Heritage Conservation in Canada’s Capital Region
The physical heritage of Canada’s Capital Region is a visible record of an important part of the Canadian story. It includes our landscapes, buildings, monuments, archaeological sites and collections, and the documents or records that remain after centuries of human history. This physical heritage symbolizes the Canadian identity and gives us a sense of ourselves as a nation.
The NCC has an important role to play in protecting cultural resources and managing them as part of the Canadian legacy. This involves:
- reviewing all proposals for work or alterations to federal heritage buildings and sites through the federal land use, transaction and design approvals process
- managing over 70 designated federal heritage buildings in Canada’s Capital Region, as well as six national historic sites
- managing the official residences, some of the most significant heritage properties in the region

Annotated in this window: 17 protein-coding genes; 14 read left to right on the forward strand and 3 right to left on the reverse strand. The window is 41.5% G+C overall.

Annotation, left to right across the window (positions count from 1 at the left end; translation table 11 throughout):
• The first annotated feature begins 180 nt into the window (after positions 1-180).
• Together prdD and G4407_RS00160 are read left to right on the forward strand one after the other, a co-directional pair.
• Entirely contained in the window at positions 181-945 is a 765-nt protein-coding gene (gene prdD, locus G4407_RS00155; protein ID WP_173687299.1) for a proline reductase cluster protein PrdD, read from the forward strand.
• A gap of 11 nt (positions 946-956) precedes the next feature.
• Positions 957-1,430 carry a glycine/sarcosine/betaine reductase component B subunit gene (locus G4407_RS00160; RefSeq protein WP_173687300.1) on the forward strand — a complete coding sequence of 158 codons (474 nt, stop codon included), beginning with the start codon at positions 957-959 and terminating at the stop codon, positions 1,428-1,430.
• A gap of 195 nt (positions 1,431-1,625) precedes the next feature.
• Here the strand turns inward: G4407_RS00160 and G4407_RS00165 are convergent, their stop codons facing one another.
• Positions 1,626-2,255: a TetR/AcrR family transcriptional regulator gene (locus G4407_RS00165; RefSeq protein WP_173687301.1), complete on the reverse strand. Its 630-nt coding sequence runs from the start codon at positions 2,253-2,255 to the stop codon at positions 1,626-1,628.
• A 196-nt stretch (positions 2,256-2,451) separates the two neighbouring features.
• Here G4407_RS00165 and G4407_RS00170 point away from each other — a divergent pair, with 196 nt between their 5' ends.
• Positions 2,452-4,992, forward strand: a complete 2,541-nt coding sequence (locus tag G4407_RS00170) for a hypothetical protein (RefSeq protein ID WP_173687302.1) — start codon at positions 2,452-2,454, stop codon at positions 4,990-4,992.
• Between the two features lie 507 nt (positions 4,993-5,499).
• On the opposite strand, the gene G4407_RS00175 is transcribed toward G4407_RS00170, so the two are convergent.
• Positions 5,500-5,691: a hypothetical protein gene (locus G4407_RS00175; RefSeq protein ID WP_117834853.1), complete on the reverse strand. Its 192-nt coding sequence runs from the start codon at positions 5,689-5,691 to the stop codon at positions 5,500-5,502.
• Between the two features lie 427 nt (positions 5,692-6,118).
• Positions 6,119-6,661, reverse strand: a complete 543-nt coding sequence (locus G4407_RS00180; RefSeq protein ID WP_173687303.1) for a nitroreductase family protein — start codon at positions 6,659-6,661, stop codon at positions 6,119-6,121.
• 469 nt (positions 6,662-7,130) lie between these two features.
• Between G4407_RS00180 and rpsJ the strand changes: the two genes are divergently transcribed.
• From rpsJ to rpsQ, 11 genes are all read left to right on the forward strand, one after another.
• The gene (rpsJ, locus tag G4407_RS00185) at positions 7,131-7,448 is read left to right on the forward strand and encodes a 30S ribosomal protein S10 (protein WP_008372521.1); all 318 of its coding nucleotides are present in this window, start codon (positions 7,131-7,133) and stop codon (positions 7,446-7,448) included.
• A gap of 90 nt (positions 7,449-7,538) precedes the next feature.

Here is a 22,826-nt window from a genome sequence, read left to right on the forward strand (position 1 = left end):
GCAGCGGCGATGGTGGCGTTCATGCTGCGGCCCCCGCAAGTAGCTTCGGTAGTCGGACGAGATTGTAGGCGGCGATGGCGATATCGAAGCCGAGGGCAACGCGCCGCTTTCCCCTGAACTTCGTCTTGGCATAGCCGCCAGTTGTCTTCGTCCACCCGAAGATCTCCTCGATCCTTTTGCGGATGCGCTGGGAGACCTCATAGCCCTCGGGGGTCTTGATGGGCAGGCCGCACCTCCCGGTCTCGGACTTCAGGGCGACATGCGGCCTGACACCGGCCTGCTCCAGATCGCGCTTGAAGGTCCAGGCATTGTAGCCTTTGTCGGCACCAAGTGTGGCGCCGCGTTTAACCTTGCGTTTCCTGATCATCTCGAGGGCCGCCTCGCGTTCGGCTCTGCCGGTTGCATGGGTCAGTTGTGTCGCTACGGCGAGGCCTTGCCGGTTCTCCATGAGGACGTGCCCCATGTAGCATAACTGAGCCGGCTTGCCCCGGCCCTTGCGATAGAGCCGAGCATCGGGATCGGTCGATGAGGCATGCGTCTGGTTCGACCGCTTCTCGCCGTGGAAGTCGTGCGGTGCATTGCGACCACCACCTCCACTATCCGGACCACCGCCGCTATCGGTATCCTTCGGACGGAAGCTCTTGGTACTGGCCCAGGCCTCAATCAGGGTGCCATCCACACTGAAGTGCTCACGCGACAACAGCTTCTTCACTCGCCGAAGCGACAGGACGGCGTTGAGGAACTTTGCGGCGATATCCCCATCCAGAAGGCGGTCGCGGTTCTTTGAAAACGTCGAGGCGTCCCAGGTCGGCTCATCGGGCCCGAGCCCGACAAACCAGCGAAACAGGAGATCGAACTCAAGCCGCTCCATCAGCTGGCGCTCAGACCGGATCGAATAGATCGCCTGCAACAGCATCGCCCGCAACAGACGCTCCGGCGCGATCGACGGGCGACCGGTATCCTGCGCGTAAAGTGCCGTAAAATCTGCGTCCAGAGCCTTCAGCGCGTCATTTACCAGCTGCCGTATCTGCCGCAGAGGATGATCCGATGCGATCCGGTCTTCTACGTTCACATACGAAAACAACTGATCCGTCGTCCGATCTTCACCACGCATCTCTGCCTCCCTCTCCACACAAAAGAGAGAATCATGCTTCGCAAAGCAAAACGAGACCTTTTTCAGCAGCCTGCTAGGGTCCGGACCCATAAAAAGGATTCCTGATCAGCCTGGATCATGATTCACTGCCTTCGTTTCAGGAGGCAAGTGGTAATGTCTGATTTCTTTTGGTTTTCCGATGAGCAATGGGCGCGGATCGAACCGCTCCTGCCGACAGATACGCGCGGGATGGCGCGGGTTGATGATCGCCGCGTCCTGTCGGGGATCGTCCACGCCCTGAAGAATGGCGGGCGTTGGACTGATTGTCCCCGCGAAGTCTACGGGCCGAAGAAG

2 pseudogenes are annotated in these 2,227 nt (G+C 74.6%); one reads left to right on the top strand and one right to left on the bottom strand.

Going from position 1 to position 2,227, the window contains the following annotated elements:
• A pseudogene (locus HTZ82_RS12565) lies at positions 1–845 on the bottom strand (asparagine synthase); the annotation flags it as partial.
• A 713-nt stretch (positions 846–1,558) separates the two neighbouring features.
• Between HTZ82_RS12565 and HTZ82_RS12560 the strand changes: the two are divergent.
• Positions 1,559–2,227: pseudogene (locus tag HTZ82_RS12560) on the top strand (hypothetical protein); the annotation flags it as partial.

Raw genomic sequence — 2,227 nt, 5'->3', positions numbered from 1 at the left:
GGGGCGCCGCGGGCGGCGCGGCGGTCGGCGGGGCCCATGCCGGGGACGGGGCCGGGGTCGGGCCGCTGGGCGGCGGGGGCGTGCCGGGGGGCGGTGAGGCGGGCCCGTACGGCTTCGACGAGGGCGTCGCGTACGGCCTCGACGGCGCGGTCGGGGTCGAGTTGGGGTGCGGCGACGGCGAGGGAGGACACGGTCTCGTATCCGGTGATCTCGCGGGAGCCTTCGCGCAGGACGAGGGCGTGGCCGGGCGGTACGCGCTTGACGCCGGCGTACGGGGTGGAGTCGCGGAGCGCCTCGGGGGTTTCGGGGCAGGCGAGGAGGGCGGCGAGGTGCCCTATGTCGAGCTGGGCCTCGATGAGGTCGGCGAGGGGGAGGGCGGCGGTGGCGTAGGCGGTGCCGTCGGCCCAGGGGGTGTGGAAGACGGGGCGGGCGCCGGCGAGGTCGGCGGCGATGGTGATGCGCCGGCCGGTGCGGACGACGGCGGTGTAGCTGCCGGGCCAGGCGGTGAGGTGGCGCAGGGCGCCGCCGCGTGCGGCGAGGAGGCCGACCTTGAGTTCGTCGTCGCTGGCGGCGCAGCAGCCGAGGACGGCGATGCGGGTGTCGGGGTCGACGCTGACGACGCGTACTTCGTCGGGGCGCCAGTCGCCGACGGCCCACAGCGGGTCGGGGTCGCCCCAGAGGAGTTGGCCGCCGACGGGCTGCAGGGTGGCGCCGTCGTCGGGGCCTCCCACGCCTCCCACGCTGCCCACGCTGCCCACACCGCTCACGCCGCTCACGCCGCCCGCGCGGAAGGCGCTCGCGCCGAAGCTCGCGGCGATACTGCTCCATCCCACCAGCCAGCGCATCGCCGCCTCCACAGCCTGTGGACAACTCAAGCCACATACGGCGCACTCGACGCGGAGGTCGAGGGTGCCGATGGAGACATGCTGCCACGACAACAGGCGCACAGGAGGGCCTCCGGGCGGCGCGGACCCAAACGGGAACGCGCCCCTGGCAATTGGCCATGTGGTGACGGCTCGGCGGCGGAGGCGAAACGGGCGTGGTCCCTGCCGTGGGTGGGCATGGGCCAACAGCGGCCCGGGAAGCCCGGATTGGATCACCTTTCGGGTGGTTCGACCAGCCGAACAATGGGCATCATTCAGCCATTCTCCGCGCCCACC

- recognizing cultural landscapes, which link human history and the Canadian landscape
- managing archaeological resources on federal lands in Canada’s Capital Region
- supporting commemorations and public art as an important means of capturing and communicating Canadian heritage
- working closely with the Federal Heritage Buildings Review Office (FHBRO) on projects and evaluations concerning properties in Canada’s Capital Region.
In its day-to-day activities, the NCC relies on the Standards and Guidelines for the Conservation of Historic Places in Canada to guide its management of heritage resources.